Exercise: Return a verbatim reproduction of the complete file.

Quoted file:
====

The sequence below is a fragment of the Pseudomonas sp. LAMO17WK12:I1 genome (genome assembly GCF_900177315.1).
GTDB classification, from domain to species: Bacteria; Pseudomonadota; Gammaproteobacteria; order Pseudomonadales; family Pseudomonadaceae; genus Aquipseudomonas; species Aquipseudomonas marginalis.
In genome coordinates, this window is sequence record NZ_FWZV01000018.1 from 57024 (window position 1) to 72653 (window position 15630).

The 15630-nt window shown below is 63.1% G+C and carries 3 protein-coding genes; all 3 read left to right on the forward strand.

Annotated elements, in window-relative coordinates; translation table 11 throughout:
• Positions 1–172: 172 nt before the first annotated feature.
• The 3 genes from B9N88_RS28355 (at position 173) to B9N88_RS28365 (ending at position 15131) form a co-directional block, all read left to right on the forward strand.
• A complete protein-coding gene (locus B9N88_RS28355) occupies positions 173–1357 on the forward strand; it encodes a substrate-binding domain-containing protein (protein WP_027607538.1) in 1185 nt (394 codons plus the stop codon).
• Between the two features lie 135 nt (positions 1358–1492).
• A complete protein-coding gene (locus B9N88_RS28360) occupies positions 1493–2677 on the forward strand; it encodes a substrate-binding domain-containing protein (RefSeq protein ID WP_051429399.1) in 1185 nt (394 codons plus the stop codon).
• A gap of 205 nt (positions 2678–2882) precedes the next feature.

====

The sequence below is a fragment of the Pseudomonas sp. LAMO17WK12:I1 genome (genome assembly GCF_900177315.1).
GTDB classification, from domain to species: Bacteria; Pseudomonadota; Gammaproteobacteria; order Pseudomonadales; family Pseudomonadaceae; genus Aquipseudomonas; species Aquipseudomonas marginalis.
In genome coordinates, this window is sequence record NZ_FWZV01000018.1 from 57024 (window position 1) to 72653 (window position 15630).

The 15630-nt window shown below is 63.1% G+C and carries 3 protein-coding genes; all 3 read left to right on the forward strand.

Annotated elements, in window-relative coordinates; translation table 11 throughout:
• Positions 1–172: 172 nt before the first annotated feature.
• The 3 genes from B9N88_RS28355 (at position 173) to B9N88_RS28365 (ending at position 15131) form a co-directional block, all read left to right on the forward strand.
• A complete protein-coding gene (locus B9N88_RS28355) occupies positions 173–1357 on the forward strand; it encodes a substrate-binding domain-containing protein (protein WP_027607538.1) in 1185 nt (394 codons plus the stop codon).
• Between the two features lie 135 nt (positions 1358–1492).
• A complete protein-coding gene (locus B9N88_RS28360) occupies positions 1493–2677 on the forward strand; it encodes a substrate-binding domain-containing protein (RefSeq protein ID WP_051429399.1) in 1185 nt (394 codons plus the stop codon).
• A gap of 205 nt (positions 2678–2882) precedes the next feature.